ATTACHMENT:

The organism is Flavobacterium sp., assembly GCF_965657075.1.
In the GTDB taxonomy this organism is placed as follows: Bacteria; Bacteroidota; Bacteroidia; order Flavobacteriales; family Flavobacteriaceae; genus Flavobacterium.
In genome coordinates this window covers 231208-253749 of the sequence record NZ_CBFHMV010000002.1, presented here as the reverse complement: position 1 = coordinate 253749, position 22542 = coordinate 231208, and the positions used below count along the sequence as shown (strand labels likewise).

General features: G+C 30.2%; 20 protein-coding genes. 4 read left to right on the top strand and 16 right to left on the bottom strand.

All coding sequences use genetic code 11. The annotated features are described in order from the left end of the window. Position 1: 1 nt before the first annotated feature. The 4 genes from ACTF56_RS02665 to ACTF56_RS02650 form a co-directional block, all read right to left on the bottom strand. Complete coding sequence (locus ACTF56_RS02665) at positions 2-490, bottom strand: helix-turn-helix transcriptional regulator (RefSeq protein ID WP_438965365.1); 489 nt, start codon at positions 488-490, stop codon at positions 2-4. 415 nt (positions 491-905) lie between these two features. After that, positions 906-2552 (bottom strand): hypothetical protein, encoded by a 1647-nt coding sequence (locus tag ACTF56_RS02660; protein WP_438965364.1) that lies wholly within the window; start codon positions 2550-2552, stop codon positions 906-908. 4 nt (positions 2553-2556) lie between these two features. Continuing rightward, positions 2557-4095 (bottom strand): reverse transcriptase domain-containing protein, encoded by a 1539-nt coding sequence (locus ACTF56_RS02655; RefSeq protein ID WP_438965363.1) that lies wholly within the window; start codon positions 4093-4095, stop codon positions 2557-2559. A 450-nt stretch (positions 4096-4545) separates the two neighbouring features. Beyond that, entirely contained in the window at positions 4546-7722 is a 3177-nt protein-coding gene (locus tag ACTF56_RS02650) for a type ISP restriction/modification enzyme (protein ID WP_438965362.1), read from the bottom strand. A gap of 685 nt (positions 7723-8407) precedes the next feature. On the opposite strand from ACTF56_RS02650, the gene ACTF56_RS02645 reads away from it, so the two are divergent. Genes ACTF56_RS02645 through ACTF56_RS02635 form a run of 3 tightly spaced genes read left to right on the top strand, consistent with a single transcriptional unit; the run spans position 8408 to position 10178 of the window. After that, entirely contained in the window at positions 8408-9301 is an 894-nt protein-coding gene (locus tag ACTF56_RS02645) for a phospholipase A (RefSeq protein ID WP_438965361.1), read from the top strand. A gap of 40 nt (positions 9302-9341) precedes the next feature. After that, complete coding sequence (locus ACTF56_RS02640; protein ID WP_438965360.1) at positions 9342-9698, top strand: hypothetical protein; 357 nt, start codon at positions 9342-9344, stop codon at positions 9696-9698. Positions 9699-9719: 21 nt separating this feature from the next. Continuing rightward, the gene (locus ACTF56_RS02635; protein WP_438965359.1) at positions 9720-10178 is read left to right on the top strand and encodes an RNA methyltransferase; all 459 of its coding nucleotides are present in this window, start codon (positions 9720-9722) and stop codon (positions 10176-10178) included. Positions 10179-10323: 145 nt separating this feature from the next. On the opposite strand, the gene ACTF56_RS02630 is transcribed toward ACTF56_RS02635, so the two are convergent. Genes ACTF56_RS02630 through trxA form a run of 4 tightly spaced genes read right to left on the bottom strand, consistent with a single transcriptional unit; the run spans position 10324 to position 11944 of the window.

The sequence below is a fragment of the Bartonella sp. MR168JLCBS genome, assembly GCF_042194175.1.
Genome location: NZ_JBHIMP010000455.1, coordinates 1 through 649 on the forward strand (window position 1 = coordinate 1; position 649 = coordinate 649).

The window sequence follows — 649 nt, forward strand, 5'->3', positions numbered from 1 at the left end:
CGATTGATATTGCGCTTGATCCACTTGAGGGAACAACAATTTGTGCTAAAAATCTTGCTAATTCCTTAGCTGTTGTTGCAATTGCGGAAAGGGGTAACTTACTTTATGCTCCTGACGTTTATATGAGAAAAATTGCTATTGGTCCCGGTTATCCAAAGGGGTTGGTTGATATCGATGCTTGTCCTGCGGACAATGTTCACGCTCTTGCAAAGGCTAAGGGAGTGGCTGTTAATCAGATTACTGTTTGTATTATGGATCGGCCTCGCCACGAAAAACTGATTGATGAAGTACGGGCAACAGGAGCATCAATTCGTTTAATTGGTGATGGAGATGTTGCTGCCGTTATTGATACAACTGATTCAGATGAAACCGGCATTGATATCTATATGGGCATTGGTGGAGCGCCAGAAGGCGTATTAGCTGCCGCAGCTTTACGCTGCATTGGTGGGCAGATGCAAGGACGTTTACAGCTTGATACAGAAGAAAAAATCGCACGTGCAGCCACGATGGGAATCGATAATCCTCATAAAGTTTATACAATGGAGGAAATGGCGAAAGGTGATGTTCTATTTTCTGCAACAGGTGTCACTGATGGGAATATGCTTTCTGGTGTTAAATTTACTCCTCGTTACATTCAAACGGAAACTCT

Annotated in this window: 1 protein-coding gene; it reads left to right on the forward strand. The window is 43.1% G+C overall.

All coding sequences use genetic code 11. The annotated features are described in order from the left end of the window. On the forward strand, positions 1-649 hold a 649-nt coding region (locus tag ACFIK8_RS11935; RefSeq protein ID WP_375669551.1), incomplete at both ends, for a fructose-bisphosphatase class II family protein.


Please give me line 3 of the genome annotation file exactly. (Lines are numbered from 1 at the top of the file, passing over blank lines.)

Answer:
In genome coordinates this window covers 231208-253749 of the sequence record NZ_CBFHMV010000002.1, presented here as the reverse complement: position 1 = coordinate 253749, position 22542 = coordinate 231208, and the positions used below count along the sequence as shown (strand labels likewise).